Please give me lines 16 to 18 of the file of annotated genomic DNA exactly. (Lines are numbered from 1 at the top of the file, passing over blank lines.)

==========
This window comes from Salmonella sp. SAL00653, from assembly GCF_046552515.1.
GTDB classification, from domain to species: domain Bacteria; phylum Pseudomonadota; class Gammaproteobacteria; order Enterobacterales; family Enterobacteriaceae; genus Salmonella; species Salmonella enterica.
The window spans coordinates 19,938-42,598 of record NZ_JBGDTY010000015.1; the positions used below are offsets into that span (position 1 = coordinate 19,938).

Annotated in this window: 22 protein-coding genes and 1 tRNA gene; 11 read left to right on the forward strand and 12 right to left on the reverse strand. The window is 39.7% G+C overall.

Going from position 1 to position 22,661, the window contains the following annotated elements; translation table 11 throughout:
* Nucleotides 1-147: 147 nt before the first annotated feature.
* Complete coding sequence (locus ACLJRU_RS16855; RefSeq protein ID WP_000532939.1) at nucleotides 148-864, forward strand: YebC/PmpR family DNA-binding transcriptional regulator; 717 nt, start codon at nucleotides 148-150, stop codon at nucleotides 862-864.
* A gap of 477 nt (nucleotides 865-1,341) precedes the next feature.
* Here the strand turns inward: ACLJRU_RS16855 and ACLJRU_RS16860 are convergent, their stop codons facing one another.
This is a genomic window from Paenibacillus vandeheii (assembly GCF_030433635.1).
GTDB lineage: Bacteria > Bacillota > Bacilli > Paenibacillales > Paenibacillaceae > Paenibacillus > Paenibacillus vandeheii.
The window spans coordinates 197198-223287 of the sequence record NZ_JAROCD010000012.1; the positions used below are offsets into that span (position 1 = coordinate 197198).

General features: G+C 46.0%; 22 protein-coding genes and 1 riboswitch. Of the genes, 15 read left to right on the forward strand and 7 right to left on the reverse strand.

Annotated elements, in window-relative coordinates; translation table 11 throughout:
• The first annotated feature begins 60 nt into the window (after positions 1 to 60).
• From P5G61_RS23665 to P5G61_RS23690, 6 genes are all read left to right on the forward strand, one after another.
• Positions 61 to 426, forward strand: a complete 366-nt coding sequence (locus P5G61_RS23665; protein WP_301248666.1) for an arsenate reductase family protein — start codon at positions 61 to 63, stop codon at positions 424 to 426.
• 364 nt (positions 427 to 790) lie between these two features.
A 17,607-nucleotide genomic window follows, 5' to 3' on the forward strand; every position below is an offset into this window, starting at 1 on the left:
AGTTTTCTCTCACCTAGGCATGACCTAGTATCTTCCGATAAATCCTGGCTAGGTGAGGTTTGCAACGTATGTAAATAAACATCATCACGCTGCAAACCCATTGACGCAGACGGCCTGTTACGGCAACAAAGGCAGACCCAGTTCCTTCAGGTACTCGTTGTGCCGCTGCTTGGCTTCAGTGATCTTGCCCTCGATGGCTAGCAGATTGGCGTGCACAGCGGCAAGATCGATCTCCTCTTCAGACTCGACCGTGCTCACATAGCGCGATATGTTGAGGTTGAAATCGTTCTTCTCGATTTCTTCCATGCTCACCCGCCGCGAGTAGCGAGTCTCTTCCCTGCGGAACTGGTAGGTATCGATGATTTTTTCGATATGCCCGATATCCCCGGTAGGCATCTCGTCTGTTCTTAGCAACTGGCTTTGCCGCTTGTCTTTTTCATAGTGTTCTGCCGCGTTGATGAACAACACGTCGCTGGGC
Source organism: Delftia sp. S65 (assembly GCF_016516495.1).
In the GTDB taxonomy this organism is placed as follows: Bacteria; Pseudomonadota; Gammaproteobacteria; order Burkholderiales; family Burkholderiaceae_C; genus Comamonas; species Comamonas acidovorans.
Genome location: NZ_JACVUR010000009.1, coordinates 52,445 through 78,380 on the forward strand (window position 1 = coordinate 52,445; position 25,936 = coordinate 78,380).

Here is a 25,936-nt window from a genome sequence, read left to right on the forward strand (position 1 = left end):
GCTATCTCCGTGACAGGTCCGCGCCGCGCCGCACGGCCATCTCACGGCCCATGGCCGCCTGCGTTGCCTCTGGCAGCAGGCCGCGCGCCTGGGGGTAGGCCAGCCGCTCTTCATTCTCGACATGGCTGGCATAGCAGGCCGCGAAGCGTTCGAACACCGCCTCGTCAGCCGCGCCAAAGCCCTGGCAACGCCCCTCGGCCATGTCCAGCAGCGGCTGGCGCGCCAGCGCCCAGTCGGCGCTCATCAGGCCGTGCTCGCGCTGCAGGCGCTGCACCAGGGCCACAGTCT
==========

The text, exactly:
• From P5G61_RS23665 to P5G61_RS23690, 6 genes are all read left to right on the forward strand, one after another.
• Positions 61 to 426, forward strand: a complete 366-nt coding sequence (locus P5G61_RS23665; protein WP_301248666.1) for an arsenate reductase family protein — start codon at positions 61 to 63, stop codon at positions 424 to 426.
• 364 nt (positions 427 to 790) lie between these two features.